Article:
State officials this week granted a permit to a private company to perform genetic genealogy testing and other controversial genetic analysis on crime scene DNA samples in New York – the first license of its kind ever issued here.
Dr. Bruce Weir, 76, a genome expert from New Zealand, replaces Dr. Dwight Adams, who stepped down from his post during the state DNA subcommittee’s November meeting.
Nearly 400 genetic profiles of victims and witnesses have been removed from New York City’s DNA identification index, a database that has come under scrutiny for what critics describe as illegal collection of genetic material, according to a new report.
A proposed state law would require New York City to expunge all records stored in its municipal DNA identification index—a database that has come under scrutiny for what critics describe as illegal collection of genetic material.
The work of a Virginia-based DNA testing company could wind up putting New Yorkers behind bars, but its plans for genetic testing in the Empire State are being kept from the public—and even the state’s own forensic science commission.
The Department of Health expects to approve licenses for Parabon— a Virginia-based company that markets forensic genealogical testing and consultant work to law enforcement—as well as a separate lab that handles most of Parabon’s DNA samples, once all required documentation is reviewed, state officials said.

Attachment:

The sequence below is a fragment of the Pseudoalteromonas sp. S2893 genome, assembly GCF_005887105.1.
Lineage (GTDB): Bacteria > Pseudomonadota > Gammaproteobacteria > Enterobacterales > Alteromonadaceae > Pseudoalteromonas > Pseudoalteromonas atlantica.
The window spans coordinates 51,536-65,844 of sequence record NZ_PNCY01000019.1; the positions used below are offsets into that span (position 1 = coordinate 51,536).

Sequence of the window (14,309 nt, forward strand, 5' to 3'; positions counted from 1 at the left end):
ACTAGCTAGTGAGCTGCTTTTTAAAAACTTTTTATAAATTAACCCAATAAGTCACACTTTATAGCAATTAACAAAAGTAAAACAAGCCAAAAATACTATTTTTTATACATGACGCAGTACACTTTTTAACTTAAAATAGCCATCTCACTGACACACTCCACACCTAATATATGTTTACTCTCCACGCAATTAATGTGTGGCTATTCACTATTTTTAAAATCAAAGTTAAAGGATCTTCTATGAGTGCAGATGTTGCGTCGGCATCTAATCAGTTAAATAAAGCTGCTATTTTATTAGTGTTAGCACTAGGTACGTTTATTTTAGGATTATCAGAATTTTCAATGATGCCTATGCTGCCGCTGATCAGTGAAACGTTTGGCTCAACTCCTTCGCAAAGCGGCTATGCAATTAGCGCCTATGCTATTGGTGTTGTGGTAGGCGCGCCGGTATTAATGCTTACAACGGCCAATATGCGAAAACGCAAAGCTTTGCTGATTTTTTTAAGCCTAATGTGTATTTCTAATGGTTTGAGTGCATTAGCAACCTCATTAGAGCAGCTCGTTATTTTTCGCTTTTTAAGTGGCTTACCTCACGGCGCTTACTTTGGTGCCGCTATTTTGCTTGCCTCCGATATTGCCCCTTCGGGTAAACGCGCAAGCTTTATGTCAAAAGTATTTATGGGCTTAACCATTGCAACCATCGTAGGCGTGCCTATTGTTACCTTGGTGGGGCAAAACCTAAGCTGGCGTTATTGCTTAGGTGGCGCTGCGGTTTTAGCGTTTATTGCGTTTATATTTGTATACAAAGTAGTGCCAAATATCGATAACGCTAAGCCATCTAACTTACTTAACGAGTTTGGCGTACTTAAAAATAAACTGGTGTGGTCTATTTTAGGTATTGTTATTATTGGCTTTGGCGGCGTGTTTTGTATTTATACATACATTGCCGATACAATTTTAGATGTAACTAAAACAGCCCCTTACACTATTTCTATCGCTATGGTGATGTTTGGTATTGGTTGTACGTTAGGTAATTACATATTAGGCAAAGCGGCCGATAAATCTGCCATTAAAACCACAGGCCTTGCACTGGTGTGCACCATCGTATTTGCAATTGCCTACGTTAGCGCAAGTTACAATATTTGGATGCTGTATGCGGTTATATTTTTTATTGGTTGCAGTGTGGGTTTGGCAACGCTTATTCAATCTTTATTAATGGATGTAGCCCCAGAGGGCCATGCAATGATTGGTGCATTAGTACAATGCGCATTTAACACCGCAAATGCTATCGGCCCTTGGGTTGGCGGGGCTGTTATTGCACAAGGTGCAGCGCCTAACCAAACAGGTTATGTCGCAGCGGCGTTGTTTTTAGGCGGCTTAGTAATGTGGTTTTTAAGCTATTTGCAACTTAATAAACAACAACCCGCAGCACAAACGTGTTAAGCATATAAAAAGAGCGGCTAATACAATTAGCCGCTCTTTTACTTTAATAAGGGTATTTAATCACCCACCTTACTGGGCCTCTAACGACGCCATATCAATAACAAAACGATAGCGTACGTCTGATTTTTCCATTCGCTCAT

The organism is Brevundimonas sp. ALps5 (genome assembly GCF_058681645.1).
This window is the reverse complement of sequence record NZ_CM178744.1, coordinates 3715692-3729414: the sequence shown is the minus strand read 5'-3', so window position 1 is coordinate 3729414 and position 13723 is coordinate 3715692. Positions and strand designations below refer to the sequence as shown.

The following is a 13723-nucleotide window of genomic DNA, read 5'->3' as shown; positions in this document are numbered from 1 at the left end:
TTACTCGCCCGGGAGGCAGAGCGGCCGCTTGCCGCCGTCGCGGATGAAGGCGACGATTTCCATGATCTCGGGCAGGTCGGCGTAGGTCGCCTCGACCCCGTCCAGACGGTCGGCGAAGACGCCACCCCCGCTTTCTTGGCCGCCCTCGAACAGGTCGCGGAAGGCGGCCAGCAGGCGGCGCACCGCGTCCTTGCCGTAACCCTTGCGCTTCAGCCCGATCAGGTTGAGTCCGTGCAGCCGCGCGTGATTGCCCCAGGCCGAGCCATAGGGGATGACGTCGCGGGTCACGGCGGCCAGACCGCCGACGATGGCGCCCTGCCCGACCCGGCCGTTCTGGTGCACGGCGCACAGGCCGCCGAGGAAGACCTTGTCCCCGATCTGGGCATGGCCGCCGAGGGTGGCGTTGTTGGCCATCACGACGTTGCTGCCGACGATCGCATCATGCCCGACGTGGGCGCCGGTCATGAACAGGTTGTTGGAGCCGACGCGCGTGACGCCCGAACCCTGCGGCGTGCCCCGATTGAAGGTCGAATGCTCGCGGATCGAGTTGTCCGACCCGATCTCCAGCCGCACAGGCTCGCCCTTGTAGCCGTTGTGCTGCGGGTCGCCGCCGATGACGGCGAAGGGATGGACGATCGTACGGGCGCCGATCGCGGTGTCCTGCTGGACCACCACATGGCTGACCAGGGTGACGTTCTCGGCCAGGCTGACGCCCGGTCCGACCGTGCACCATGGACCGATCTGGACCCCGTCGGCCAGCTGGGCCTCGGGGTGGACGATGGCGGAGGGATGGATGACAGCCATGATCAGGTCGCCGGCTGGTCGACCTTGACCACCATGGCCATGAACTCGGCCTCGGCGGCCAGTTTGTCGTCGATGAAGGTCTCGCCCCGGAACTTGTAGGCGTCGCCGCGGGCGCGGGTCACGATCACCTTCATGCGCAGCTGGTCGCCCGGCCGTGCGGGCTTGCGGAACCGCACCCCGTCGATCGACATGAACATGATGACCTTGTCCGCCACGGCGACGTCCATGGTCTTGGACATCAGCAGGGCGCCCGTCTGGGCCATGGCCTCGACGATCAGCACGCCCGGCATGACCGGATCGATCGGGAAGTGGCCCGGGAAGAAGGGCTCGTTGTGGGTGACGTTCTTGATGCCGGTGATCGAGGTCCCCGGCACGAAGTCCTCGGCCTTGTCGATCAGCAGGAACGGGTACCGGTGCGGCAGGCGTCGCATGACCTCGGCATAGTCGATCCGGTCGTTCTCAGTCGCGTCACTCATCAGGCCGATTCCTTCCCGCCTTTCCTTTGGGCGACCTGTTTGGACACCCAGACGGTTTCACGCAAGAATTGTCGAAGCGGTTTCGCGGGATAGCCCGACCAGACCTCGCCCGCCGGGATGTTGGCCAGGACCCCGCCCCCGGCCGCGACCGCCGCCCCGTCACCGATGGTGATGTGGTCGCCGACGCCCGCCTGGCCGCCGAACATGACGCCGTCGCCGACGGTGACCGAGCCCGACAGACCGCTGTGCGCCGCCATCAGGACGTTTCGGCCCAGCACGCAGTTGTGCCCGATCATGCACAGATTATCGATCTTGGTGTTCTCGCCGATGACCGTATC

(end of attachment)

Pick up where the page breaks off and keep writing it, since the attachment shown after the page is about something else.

The FBI has refused a request from New York state’s DNA subcommittee to provide detailed information about a software glitch causing problems with the bureau’s CODIS system, spurring criticism from state officials.
An appeals court threw out Reginald Goldman’s manslaughter conviction Tuesday, ruling that his lawyer was improperly denied an opportunity to review the search warrant authorities used to extract Goldman’s DNA.
The FBI says a software update to its national DNA database caused incorrect genetic information to display at a handful of local crime labs, but that no offenders were misidentified as a result. Three crime labs in the United States told the FBI they were impacted by the CODIS software glitch, which caused incorrect genetic profile information to be displayed.